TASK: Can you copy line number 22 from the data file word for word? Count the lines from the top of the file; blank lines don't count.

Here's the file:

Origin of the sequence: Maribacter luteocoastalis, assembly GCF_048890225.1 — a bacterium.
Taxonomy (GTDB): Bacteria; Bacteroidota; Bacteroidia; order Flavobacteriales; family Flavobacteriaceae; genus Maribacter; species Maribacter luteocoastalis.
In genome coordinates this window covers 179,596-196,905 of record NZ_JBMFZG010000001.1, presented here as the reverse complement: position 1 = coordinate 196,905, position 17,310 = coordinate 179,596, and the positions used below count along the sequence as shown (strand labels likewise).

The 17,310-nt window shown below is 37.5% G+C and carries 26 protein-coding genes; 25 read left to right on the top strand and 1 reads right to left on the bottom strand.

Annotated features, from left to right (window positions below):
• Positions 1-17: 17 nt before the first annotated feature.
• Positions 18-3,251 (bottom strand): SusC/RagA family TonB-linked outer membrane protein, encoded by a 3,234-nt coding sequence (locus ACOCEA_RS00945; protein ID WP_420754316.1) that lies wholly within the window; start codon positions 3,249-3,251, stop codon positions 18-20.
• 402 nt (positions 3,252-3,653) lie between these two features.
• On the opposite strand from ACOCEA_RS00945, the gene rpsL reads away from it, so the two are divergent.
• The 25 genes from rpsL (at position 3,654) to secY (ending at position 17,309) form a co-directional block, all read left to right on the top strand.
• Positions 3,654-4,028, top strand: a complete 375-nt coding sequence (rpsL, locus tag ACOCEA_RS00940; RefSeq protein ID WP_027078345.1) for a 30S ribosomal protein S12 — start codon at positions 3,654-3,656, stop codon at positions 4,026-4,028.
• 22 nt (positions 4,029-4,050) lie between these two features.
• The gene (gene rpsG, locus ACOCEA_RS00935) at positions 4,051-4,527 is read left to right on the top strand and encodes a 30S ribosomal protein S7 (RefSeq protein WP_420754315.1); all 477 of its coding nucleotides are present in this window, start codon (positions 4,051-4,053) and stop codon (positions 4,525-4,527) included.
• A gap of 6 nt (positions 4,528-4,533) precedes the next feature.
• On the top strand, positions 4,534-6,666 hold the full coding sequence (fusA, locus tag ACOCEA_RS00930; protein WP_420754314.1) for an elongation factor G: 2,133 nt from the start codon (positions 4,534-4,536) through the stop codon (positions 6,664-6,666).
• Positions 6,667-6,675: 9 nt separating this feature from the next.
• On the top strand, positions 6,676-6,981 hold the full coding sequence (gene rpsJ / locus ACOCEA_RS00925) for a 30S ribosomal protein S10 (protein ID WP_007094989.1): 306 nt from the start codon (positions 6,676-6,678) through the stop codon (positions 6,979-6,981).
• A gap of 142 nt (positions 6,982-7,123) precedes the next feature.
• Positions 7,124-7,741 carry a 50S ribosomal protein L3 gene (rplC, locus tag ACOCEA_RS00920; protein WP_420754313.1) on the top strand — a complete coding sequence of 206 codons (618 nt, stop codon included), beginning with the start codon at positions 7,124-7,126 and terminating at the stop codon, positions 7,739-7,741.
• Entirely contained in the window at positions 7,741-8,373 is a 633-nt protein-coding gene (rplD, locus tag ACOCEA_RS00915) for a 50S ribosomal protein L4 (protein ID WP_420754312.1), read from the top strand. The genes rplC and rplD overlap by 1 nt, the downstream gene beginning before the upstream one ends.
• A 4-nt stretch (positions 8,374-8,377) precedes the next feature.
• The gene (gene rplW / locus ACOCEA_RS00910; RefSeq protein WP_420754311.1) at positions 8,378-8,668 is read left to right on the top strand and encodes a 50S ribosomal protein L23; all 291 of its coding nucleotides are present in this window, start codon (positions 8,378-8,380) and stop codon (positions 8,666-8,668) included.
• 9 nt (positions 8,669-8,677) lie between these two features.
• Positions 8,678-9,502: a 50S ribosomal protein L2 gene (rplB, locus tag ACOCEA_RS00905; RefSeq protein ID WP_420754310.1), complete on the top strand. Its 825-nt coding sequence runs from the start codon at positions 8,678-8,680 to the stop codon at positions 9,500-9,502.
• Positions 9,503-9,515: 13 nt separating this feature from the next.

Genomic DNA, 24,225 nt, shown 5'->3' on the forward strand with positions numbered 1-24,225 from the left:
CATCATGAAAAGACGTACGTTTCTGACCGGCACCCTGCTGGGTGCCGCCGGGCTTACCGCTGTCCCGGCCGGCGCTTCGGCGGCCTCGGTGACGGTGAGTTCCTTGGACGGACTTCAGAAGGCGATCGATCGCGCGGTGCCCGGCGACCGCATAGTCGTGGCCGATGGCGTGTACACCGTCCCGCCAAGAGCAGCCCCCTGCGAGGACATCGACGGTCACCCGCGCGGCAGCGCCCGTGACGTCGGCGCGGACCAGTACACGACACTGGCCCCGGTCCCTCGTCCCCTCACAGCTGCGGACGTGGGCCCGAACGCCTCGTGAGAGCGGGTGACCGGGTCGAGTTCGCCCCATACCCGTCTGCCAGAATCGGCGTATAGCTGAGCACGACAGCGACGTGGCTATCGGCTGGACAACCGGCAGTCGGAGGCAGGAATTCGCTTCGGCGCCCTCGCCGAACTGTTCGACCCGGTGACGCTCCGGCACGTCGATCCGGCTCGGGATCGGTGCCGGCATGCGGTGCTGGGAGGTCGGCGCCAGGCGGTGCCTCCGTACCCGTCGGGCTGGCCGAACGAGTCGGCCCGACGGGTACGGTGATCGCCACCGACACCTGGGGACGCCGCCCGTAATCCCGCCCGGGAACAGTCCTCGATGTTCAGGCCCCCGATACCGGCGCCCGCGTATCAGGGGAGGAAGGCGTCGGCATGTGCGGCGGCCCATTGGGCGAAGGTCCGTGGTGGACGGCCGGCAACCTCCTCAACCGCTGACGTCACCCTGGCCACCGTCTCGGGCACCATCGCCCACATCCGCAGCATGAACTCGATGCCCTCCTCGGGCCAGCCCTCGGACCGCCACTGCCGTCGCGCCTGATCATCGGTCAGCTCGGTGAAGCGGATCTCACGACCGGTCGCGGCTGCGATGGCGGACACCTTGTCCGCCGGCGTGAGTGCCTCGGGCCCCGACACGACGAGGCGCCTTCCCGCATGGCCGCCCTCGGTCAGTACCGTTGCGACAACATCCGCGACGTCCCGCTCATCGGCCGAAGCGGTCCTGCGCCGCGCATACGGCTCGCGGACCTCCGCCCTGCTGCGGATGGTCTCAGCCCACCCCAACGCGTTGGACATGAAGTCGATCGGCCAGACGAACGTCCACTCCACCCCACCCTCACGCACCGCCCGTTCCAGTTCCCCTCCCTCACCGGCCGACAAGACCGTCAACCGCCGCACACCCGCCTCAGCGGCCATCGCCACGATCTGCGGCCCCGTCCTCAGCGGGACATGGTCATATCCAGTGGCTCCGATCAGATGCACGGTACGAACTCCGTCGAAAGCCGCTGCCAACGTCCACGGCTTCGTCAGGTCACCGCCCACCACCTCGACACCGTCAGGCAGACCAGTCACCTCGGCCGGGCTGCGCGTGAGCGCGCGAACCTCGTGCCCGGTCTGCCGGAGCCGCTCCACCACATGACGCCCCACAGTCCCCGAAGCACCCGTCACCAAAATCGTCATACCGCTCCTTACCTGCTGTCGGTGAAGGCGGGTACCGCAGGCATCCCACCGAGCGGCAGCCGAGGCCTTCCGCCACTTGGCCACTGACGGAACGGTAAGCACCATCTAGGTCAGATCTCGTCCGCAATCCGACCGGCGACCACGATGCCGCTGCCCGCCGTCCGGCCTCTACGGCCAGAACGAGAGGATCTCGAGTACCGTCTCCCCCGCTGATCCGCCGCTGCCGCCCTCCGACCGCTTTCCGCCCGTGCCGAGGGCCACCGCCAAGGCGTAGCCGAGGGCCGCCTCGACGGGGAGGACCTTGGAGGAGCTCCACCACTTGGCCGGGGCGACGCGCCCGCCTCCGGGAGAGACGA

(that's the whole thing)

• The gene (gene rplW / locus ACOCEA_RS00910; RefSeq protein WP_420754311.1) at positions 8,378-8,668 is read left to right on the top strand and encodes a 50S ribosomal protein L23; all 291 of its coding nucleotides are present in this window, start codon (positions 8,378-8,380) and stop codon (positions 8,666-8,668) included.